CBGT postcards: Football is Australia's sport of the future

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The Chevrolet Brasil Global Tour attracted over 95,000 fans when Brazil took on Argentina on Friday, illustrating the game's rise Down Under


OPINION

From Belo Horizonte to Beijing, taxi drivers across the globe will share their thoughts about Neymar and the Brazilian national team.

But when I put the question to Adam Luck here in Melbourne, I was shocked to hear that he had no idea who the Brazil and Barcelona star was.


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It provided a succinct illustration of much of what I’ve found here since arriving in Australia with Chevrolet Brasil Global Tour last week, at least it is of what I’ve encountered from locals over 35-years-old.

Take a quick poll of the younger generation, however, and Australians bear a closer resemblance to football fans around the globe.

The sport is still not quite as popular here as in many other countries, but there is a growing population who share the same obsession with the game that one would expect to find in Rio de Janeiro.

"Football competes for exposure with AFL, rugby and cricket, but most children here play football more than any other sport,” said local journalist Sacha Pisani.

“The media often criticises football here, and there is a notable agenda of journalists working on other sports who like to give football a bad name, but the truth is that the sport is growing ever year.”

It certainly is, and England’s Premier League in particular is more popular than ever. It is far and away the favourite competition among local football fanatics, and is the only league that is televised regularly.

"One thing I remember well was when Brazil played against Argentina for the qualifiers and we went out looking for some pubs to watch the game, but nobody even seemed to know it was taking place,” said Victor Pajaro, a Brazilian who has been living in Australia since August 2016.

"There is plenty of room here to watch, Australia obviously has an English influence, and the games they watch on TV are the English league, despite the contrasting time zones. They follow it more closely because that is what they see on TV.”

 

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While football spread around the rest of the world with British expats, the sport arrived in Australia when it was still in its infancy, prior to the official laws of the game being published, and has understandably remained a niche pursuit.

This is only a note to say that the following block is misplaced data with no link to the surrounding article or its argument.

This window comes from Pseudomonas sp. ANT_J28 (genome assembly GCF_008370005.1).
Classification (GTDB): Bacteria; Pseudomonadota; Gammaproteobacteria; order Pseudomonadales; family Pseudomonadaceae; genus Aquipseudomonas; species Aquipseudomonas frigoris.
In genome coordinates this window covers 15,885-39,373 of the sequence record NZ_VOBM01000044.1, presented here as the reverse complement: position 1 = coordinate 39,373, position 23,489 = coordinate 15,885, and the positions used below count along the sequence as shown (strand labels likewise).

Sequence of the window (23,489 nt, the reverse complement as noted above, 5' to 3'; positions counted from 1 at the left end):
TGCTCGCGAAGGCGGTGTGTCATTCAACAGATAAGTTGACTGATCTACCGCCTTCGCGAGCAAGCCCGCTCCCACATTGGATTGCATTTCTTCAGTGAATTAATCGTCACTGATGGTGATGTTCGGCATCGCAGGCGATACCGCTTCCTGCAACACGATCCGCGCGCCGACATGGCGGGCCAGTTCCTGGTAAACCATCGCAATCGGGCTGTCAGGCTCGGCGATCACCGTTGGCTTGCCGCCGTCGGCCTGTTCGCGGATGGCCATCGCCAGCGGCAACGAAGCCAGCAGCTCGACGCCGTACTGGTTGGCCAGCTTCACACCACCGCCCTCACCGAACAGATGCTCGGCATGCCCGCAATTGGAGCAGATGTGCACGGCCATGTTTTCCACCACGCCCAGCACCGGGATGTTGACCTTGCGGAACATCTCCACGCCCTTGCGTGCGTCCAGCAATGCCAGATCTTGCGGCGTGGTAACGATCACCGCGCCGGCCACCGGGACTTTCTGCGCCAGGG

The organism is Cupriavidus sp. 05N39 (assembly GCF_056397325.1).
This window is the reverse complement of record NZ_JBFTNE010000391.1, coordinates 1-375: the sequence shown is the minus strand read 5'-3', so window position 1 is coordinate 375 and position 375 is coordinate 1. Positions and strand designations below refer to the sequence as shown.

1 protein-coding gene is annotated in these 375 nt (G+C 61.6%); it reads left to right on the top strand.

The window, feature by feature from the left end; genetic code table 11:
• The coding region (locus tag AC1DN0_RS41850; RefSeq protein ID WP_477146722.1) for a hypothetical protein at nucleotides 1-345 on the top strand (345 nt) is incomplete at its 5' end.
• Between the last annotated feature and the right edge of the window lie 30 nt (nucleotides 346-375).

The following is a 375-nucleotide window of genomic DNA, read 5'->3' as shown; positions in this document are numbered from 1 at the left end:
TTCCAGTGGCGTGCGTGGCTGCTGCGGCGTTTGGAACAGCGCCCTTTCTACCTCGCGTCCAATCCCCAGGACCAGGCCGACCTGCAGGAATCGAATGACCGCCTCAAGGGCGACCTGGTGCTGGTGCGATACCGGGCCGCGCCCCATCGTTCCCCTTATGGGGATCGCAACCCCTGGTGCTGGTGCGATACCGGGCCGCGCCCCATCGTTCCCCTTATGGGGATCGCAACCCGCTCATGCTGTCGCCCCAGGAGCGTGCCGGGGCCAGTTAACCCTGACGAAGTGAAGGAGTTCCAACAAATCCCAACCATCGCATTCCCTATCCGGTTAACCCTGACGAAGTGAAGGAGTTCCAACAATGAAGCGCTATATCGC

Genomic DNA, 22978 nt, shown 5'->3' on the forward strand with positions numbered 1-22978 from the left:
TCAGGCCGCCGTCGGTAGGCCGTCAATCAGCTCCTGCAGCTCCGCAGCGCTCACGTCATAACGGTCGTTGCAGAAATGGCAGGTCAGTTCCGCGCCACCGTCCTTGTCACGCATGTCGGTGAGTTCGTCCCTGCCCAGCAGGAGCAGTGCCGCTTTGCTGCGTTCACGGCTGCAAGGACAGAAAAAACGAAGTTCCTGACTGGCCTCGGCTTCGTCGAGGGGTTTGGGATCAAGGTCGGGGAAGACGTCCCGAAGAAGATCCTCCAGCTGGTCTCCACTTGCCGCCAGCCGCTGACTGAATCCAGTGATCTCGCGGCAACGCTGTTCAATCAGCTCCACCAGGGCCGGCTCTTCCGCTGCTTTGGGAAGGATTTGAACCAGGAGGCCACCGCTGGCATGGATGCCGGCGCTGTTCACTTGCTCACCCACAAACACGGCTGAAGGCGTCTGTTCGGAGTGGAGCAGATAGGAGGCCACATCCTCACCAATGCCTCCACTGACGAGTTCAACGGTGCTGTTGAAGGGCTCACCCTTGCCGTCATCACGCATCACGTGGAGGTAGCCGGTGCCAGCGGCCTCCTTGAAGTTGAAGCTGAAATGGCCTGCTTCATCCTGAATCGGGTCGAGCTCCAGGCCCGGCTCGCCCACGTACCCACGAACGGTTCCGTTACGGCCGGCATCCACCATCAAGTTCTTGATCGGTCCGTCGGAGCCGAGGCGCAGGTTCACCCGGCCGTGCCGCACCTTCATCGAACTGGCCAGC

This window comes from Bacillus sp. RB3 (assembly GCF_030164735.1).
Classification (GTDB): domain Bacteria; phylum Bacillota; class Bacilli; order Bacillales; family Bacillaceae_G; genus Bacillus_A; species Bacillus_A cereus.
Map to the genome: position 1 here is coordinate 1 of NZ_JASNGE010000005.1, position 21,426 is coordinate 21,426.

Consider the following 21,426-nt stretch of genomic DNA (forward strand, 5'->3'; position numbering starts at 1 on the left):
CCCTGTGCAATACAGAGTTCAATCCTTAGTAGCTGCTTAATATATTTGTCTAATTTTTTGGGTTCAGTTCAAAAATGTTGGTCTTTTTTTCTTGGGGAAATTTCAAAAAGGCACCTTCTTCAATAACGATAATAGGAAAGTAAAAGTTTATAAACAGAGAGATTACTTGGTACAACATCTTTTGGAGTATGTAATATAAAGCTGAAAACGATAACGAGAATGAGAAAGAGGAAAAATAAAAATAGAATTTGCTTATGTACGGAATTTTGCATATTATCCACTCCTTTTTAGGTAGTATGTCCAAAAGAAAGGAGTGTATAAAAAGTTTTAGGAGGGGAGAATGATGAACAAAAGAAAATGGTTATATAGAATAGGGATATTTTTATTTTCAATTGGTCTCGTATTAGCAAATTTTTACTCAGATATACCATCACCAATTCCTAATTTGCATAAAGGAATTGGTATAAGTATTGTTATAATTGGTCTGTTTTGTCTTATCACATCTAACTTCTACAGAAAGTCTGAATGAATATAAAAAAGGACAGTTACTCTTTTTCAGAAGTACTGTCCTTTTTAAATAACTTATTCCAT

But contemporary English football is making a huge impression, and there was no better demonstration of the game’s growth than the 95,000 spectators who packed the Melbourne Cricket Ground when the Chevrolet Brasil Global Tour opened this month with Brazil vs Argentina on Friday.

Liverpool appear to be the most popular club among the local fanatics who have gathered outside the Brazil team’s hotel this month, with many of the youngsters desperate to capture a glimpse of Philippe Coutinho.

"I love Coutinho, he's my favourite Liverpool player now. I love watching his skills in the Premier League. It's a dream for me to meet him," said one fan desperate to see his idol.

Fã Coutinho

In May, Liverpool played a friendly against Sidney FC in front of nearly 95,000 fans. More than 93,000 watched the Australia Olympics team’s clash with Italy in 2000, 84,000 watched the Socceroos in a 2002 FIFA World Cup qualifier against Uruguay in 2001, while 99,382 flocked to the MCG for Real Madrid’s clash with Manchester City in the International Champions Cup 2015. 

Brazil, from Rio to Melbourne

From Rio to Melbourne - Confederação Brasileira de Futebol vs Caltex Socceroos Posted by Brasil Global Tour on Sunday, June 11, 2017

This was not the first time for the Reds in Australian territory, in 2015 they also attracted a crowd on their way through Oceania.

Football is a growing sport in Australia, and the Chevrolet Brasil Global Tour this month has certainly illustrated that the world’s game is only getting bigger Down Under.

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